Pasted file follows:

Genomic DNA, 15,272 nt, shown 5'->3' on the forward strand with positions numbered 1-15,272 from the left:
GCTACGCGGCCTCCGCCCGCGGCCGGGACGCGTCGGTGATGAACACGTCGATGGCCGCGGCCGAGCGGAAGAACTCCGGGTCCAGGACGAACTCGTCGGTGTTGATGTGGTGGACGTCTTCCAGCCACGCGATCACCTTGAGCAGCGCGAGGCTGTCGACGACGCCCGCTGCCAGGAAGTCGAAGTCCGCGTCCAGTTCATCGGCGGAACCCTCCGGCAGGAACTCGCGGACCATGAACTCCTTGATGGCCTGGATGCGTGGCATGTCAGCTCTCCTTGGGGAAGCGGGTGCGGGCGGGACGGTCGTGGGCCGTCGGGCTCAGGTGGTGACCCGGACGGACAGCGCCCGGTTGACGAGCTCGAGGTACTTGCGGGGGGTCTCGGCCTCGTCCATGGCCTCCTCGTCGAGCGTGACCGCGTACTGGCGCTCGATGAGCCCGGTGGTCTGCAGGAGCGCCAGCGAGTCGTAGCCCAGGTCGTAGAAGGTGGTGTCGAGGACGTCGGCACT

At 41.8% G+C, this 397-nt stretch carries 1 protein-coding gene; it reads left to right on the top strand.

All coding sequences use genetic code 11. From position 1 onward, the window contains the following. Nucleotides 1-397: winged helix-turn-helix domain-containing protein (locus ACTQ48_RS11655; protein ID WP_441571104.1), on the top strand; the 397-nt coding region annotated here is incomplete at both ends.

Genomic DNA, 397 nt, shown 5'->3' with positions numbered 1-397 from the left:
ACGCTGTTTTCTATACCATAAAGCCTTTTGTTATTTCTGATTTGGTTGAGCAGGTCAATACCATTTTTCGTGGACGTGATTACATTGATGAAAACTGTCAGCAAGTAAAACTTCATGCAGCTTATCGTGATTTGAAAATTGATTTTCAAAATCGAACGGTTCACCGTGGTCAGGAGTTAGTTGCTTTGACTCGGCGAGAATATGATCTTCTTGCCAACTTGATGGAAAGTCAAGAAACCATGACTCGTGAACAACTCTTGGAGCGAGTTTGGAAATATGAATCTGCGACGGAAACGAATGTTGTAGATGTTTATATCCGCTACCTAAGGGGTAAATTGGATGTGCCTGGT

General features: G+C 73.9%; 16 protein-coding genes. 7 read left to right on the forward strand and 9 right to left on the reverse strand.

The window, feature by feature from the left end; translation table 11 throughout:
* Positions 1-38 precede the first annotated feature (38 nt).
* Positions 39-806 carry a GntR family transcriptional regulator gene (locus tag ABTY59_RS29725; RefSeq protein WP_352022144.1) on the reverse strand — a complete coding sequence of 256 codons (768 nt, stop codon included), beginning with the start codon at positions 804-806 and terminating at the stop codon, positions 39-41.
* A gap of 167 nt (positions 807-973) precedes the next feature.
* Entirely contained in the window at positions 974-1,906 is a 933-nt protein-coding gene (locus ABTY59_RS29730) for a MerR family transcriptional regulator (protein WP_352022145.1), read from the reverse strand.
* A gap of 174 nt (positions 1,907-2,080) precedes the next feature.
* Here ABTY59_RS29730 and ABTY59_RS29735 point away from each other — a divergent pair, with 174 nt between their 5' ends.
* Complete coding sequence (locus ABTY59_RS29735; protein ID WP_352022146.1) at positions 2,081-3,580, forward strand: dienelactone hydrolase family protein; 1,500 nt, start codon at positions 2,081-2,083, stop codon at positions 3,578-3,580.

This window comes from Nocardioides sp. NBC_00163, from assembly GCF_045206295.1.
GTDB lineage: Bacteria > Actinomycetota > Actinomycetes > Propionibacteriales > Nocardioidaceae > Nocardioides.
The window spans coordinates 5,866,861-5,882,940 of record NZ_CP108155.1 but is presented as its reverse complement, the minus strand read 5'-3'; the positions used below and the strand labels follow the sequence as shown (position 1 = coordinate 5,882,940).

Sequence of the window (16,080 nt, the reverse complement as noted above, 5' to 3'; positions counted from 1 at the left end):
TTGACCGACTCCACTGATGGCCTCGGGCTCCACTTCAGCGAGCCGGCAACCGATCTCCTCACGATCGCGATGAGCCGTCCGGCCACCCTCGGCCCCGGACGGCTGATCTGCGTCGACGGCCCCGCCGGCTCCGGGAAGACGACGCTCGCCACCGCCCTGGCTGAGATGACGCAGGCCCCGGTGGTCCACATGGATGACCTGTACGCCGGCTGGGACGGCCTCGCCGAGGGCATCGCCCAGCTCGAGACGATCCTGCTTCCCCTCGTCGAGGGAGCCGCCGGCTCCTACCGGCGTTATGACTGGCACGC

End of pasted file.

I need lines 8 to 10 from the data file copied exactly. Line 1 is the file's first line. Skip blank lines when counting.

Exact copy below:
The window, feature by feature from the left end; translation table 11 throughout:
* Positions 1-38 precede the first annotated feature (38 nt).
* Positions 39-806 carry a GntR family transcriptional regulator gene (locus tag ABTY59_RS29725; RefSeq protein WP_352022144.1) on the reverse strand — a complete coding sequence of 256 codons (768 nt, stop codon included), beginning with the start codon at positions 804-806 and terminating at the stop codon, positions 39-41.